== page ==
Want Want China Times Group (旺旺中時集團) yesterday issued an official apology to Academia Sinica associate research fellow Huang Kuo-chang (黃國昌), saying it had verified that Huang had nothing to do with paying students to attend a protest against Want Want’s acquisition of cable television services owned by China Network Systems (CNS, 中嘉網路), adding that it felt sorry for all the trouble the reports had caused him.
The China Times ran a full-page report last month accusing Huang of paying students to protest against the Want Want-CNS deal, while CtiTV, which also belongs to the Want Want China Times Group, gave intense coverage to the story.
However, both news outlets denied they had fabricated the news.
The apology was published in the China Times print edition and on its Web page.
“After thorough investigation, we found that professor Huang had nothing to do with it [paying the student protesters]; the event was organized by someone else,” the group said in its apology.
“We had expressed severe doubts about the truth of Huang’s comments on the event, but we never made up any news,” it added. “For all the trouble we have caused professor Huang with our news reports and criticism, we humbly accept the public’s criticism and sincerely apologize to professor Huang and other relevant personnel. We hope the public will continue to supervise and oversee our work.”
The group also criticized Next Media (壹傳媒集團) for accusing it of organizing the student protest itself in order to frame Huang. It vowed to continue investigating the incident.
In response, Next Media said Want Want China Times Group’s apology was an attempt to shift the focus away from the media monopoly it was creating with its planned acquisition of CNS’ cable television services.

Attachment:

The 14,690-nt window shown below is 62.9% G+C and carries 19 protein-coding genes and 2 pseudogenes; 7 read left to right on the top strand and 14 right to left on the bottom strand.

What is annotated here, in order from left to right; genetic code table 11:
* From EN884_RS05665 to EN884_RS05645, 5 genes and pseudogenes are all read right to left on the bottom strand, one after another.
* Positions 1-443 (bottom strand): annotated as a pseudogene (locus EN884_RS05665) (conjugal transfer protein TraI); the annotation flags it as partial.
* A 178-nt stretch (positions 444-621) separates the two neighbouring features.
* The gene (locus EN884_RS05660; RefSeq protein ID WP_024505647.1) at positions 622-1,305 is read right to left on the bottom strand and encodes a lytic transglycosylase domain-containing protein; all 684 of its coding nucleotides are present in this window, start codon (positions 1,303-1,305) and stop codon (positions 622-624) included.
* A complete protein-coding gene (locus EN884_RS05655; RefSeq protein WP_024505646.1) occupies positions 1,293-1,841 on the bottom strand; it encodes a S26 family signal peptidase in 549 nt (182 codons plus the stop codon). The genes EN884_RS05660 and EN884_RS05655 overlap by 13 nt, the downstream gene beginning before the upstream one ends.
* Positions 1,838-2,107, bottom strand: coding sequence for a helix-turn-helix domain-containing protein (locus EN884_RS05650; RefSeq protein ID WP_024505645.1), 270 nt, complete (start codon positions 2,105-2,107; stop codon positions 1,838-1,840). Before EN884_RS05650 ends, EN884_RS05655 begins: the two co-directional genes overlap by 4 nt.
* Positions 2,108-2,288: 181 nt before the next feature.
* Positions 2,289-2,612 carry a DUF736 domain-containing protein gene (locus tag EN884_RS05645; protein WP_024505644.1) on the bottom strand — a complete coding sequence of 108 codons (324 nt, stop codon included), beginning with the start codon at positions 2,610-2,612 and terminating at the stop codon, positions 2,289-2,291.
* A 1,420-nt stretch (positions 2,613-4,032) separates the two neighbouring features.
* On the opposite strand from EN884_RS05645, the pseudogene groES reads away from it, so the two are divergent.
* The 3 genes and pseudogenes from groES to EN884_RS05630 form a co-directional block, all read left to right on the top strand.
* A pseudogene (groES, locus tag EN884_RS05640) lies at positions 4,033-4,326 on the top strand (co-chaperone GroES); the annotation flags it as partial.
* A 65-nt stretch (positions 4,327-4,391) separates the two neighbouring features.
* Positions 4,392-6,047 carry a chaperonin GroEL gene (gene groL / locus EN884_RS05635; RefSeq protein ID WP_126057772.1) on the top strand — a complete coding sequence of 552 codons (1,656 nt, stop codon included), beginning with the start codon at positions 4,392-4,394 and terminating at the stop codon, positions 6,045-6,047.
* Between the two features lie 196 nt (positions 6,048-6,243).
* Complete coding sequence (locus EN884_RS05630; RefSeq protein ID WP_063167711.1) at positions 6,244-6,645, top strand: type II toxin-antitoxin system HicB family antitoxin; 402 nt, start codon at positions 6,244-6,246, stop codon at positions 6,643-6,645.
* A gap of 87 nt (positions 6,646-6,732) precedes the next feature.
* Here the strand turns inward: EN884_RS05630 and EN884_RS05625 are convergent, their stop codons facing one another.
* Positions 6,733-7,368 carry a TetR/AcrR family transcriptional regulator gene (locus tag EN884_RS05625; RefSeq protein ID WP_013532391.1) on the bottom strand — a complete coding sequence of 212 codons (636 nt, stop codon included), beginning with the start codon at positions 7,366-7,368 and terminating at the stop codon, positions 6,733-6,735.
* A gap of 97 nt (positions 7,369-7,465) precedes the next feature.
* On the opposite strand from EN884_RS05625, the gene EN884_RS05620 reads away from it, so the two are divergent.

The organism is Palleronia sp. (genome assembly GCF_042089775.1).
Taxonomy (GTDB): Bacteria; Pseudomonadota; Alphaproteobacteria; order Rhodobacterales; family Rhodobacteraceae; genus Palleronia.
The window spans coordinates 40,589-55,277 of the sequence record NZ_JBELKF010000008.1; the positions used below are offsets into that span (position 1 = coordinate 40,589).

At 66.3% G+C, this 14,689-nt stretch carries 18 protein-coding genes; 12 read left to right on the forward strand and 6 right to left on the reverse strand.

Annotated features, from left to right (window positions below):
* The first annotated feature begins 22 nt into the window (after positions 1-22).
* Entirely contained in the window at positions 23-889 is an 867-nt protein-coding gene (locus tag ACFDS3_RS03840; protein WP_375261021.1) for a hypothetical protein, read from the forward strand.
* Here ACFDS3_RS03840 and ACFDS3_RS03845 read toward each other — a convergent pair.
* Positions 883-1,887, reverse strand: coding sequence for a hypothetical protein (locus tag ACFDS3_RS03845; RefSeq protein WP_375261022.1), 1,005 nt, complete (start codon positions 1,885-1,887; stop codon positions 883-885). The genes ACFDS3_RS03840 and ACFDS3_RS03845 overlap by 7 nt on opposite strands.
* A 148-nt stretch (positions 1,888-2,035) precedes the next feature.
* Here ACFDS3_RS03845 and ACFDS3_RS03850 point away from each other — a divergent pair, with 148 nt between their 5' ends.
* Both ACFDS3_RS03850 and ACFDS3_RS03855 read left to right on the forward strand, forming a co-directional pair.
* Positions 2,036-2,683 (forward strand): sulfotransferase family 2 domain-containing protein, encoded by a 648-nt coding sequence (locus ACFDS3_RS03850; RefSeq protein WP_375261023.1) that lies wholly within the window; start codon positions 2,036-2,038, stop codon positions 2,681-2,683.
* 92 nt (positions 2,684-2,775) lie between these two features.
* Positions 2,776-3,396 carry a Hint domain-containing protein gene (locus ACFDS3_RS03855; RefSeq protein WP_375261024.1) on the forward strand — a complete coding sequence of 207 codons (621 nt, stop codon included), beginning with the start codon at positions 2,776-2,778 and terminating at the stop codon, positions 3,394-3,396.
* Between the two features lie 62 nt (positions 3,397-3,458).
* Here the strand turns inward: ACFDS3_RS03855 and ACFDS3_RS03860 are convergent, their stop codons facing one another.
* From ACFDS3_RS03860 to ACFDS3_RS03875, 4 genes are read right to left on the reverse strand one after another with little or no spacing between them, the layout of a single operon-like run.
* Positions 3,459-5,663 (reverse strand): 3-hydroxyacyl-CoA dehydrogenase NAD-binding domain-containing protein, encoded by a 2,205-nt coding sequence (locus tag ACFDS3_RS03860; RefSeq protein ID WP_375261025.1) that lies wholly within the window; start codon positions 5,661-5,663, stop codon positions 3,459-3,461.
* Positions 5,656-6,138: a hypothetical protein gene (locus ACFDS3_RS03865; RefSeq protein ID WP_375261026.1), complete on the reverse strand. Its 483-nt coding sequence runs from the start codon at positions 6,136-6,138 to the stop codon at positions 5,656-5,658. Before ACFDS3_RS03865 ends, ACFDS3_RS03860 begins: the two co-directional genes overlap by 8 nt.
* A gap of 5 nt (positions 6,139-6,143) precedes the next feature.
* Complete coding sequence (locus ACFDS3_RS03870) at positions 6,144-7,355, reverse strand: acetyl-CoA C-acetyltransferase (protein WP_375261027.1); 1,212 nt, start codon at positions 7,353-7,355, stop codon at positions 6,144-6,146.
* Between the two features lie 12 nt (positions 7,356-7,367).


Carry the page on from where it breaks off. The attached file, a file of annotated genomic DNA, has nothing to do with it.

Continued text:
Huang said in a statement yesterday that he could not sense any sincerity in the group’s apology.
“This cheap apology cannot remove the damage caused by low-class reporting,” said Huang, who is currently studying in the US on a Fulbright scholarship. “Nor can it cover the shame of the China Times losing its media qualifications.”
Huang further questioned the type of investigative work that the group had done to associate him with the student protest. He asked if the group understands what intentional distortion meant and whether it had adhered to the journalistic ethics of honesty, fairness, integrity and decency.
He also demanded to know who in the group’s higher management gave the order to rewrite reporters’ stories and launch a massive mudslinging campaign against him, and whether these managers had been held responsible.
“All the incidents that have happened have strengthened my belief that Mr Tsai Eng-meng (蔡衍明) [Want Want China Times Group chairman] is not qualified to manage the media [as a monopoly]. If Mr Tsai refuses to withdraw from the management of the media, we will mobilize the power of civic society to ask him to leave,” he said.
In other developments, Want Want China Times Group yesterday also denied that it intended to make TransAsia Airways chairman Vincent Lin (林明昇) the trustee of CtiTV as a way to fulfill the conditions determined by the National Communications Commission (NCC) when it granted conditional approval to the Want Want-CNS deal.
For the approval to take effect, Tsai and his son, Tsai Shao-chung (蔡紹中), are required to completely dissociate themselves from the operation of CtiTV. Meanwhile, China Television’s (CTV) digital news channel must be changed to a non-news channel. CTV must also have an independent editorial review system. Each of the three conditions must be met for the ruling to take effect.